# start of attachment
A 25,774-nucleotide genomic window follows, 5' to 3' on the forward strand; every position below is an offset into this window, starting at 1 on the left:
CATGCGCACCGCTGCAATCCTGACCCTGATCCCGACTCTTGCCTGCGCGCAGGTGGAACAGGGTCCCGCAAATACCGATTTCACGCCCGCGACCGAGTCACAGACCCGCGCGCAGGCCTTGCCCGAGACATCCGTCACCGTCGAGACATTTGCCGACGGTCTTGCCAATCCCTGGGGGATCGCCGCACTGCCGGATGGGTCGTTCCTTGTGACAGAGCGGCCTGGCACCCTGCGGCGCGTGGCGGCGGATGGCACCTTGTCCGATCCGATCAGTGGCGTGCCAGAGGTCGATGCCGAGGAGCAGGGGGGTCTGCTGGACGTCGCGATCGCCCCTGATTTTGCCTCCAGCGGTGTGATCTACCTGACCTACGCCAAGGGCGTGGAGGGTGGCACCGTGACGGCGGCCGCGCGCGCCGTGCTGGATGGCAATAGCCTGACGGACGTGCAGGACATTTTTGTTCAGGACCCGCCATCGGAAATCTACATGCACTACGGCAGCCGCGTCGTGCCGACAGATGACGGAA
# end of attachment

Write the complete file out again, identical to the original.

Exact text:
A 25,774-nucleotide genomic window follows, 5' to 3' on the forward strand; every position below is an offset into this window, starting at 1 on the left:
CATGCGCACCGCTGCAATCCTGACCCTGATCCCGACTCTTGCCTGCGCGCAGGTGGAACAGGGTCCCGCAAATACCGATTTCACGCCCGCGACCGAGTCACAGACCCGCGCGCAGGCCTTGCCCGAGACATCCGTCACCGTCGAGACATTTGCCGACGGTCTTGCCAATCCCTGGGGGATCGCCGCACTGCCGGATGGGTCGTTCCTTGTGACAGAGCGGCCTGGCACCCTGCGGCGCGTGGCGGCGGATGGCACCTTGTCCGATCCGATCAGTGGCGTGCCAGAGGTCGATGCCGAGGAGCAGGGGGGTCTGCTGGACGTCGCGATCGCCCCTGATTTTGCCTCCAGCGGTGTGATCTACCTGACCTACGCCAAGGGCGTGGAGGGTGGCACCGTGACGGCGGCCGCGCGCGCCGTGCTGGATGGCAATAGCCTGACGGACGTGCAGGACATTTTTGTTCAGGACCCGCCATCGGAAATCTACATGCACTACGGCAGCCGCGTCGTGCCGACAGATGACGGAA